Map of the tribal areas and the Northwest Frontier Province. The government signed peace agreements in the red agencies/ districts (the military said Shangla was under Taliban control in October); purple districts are under de facto Taliban control; yellow regions are under Taliban influence.
An unmanned US Predator aircraft attacked a Taliban and al Qaeda safe house in the Bannu Frontier Region east of North Waziristan early today, according to reports from the region.
At least five people were killed in the early morning airstrike, including two “foreigners,” according to Dawn. Five people are reported to have been wounded. Arabs and other central Asian and North African al Qaeda members are often called foreigners by local Pakistanis.
Abdullah Azzam al Saudi, a senior al Qaeda leader operating in Pakistan’s tribal areas and the Northwest Frontier Province, is reported to have been killed in the attack. Azzam, a Saudi national, serves a liaison between al Qaeda and the Taliban operating in Pakistan’s northwest, intelligence officials told The Long War Journal. Azzam facilitates al Qaeda’s external operations network that is tasked with striking against the West. He also served as a recruiter and trainer for al Qaeda.
Dawn said the attack occurred in the Hindi Khel region of Bannu, while Reuters claimed the strike was in Jani Khel. The Hellfire missiles launched from the Predator is said to have hit a compound owned by a “tribesman” named Sakhi Mohammad. The Taliban often host al Qaeda meeting and shelter members in their fortress-like compounds in Pakistan’s tribal areas.
Bannu, a Frontier Region, is outside of Pakistan’s tribal areas. Bannu borders the Taliban-controlled North and South Waziristan tribal areas to the east. According to US intelligence officials and reports from the region, Bannu is effectively under Taliban control.
Today’s airstrike is the first recorded US attack outside of Pakistan’s tribal areas, and appears to be the deepest strike inside Pakistani territory.
Background on the recent strikes inside Pakistan
Today’s attack is only the third since General David Petraeus took command of US Central Command, and the third in November. The attacks are tapering off after a high operational tempo in September and October, when strikes into Pakistan averaged between two to three a week.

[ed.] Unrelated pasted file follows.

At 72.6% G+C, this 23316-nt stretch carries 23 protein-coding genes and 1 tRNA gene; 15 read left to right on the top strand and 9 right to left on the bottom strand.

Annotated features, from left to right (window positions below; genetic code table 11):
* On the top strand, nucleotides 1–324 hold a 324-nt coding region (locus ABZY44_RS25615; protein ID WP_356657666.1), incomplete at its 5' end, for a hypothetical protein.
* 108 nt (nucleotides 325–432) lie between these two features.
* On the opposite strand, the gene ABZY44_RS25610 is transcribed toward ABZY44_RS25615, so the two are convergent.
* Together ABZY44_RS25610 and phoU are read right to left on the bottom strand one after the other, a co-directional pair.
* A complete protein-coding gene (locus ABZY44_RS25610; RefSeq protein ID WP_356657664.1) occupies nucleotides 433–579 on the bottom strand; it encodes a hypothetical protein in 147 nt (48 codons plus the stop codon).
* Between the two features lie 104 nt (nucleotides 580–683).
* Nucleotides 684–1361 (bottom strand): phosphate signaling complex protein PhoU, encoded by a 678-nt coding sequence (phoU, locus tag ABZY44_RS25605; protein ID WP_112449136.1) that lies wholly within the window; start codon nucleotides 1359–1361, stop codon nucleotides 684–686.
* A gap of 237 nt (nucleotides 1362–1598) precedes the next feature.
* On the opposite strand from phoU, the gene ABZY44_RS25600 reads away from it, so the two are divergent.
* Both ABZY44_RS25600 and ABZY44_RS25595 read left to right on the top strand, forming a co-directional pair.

There have been 30 recorded cross-border attacks and attempts in Pakistan this year, according to numbers compiled by The Long War Journal. Twenty-three of these attacks have occurred since Aug. 31. There were only 10 strikes during 2006 and 2007 combined.
The strikes in Pakistan’s tribal areas have disrupted al Qaeda and the Taliban’s operations, but will not dislodge the groups from power in the region, a senior intelligence official told The Long War Journal.
The US campaign in Pakistan is aimed at disrupting al Qaeda’s ability to attack the West, US intelligence officials told The Long War Journal on Sept. 19.
US intelligence believes the next attack launched against the West will originate from Pakistan’s tribal areas, where al Qaeda operates 157 known training camps, intelligence officials told The Long War Journal in August.
Pakistan has been identified as one of several areas where al Qaeda has regrouped, CIA Director General Michael Hayden during a briefing to the Atlantic Council on Nov. 13.
High value targets
The US strikes inside Pakistan’s tribal areas have killed five senior al Qaeda leaders this year.
Abu Laith al Libi, a senior military commander in Afghanistan, was killed in a strike in North Waziristan in January. Abu Sulayman Jazairi, al Qaeda’s external operations chief, was killed in a strike in Bajaur in March. Abu Khabab al Masri, al Qaeda’s WMD chief, and several senior members of his staff were killed in a strike in South Waziristan in July. Khalid Habib, the leader of al Qaeda’s paramilitary forces in the tribal areas, was killed in North Waziristan in October. Abu Jihad al Masri, the leader of the Egyptian Islamic Group and member of al Qaeda’s top council, was also killed in North Waziristan this October.
Other al Qaeda and Taliban leaders are rumored to have been killed or wounded in recent strikes. Taliban leader Mullah Nazir was wounded in strike in South Waziristan on Nov. 7. Tahir Yuldashev, the leader of the Islamic Movement of Uzbekistan, was also targeted in the strike that wounded Nazir. It is still not known if Yuldashev was among those killed.
US attacks inside Pakistan and incidents along the border in 2008:
Nov. 19, 2008
Nov. 14, 2008
Nov. 7, 2008
Oct. 31, 2008
Oct. 31, 2008
Oct. 26, 2008
Oct. 22, 2008
Oct. 16, 2008
Oct. 11, 2008
Oct. 9, 2008
Oct. 3, 2008
Oct. 1, 2008
Sept. 25, 2008
Sept. 22, 2008
Sept. 17, 2008
Sept. 15, 2008
Sept. 12, 2008
Sept. 8, 2008
Sept. 5, 2008
Sept. 4, 2008
Sept. 3, 2008
Aug. 31, 2008
Aug. 31, 2008
Aug. 20, 2008
Aug. 13, 2008
July 28, 2008
June 14, 2008
May 24, 2008
March 16, 2008
March 13, 2008
Feb. 28, 2008
Jan. 31, 2008